(Image B – LtoR: Nephi, Mormon, and Joseph Smith—all wrote and testified of what they wrote as both the truth and inspired by the Spirit. It seems these three witnesses alone should carry far more weight than a current academician, historian, or writer who wants to disagree with their writing in one way or another and replace it with their own way of thinking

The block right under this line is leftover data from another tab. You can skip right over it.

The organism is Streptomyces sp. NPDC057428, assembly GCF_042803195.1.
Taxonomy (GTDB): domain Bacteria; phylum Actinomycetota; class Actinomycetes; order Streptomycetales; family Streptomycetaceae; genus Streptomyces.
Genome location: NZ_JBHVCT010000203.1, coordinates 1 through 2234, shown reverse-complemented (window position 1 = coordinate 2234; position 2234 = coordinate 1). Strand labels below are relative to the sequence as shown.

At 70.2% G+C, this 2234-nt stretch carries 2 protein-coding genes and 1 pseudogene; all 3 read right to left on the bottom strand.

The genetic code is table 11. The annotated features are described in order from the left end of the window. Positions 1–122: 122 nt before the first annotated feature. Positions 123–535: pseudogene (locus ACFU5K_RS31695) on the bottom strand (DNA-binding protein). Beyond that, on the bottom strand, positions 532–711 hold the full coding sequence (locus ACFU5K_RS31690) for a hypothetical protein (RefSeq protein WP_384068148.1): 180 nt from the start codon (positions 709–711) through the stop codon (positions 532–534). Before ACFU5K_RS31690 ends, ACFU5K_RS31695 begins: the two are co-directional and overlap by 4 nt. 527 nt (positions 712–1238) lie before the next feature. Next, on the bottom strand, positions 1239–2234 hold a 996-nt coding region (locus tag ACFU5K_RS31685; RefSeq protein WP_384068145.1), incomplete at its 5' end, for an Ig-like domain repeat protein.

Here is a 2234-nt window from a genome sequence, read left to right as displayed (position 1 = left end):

We have, first of all, Nephi, one of the great prophets of any dispensation, who correctly said, “I will go and do the things which the Lord hath commanded, for I know that the Lord giveth no commandments unto the children of men, save he shall prepare a way for them that they may accomplish the thing which he commandeth them” (1 Nephi 3:7); we have Mormon, the man the Lord chose to abridge the entire writings of all the other prophets; we have Moroni, who was given the task of abridging the record of another great prophet, Ether. There are others, but if we just listen to those three, we learn all we need to know about the Land of Promise—but only if we take their writing at face value without trying to claim it means something other than what it says. And lastly, we have the prophet of this Dispensation, Joseph Smith, who interpreted Nephi, Moroni and Mormon’s writings under the direction of the Spirit, translating into what we now have as the Book of Mormon—the scriptural record of the Jaredites and Nephites, their land, lives, and society. This would seem sufficient to accept their writing as is, without trying to show that they meant something other than exactly what they wrote, or that they didn't no directions, understand their land upon which they lived, or the relationship of those lands, one to another.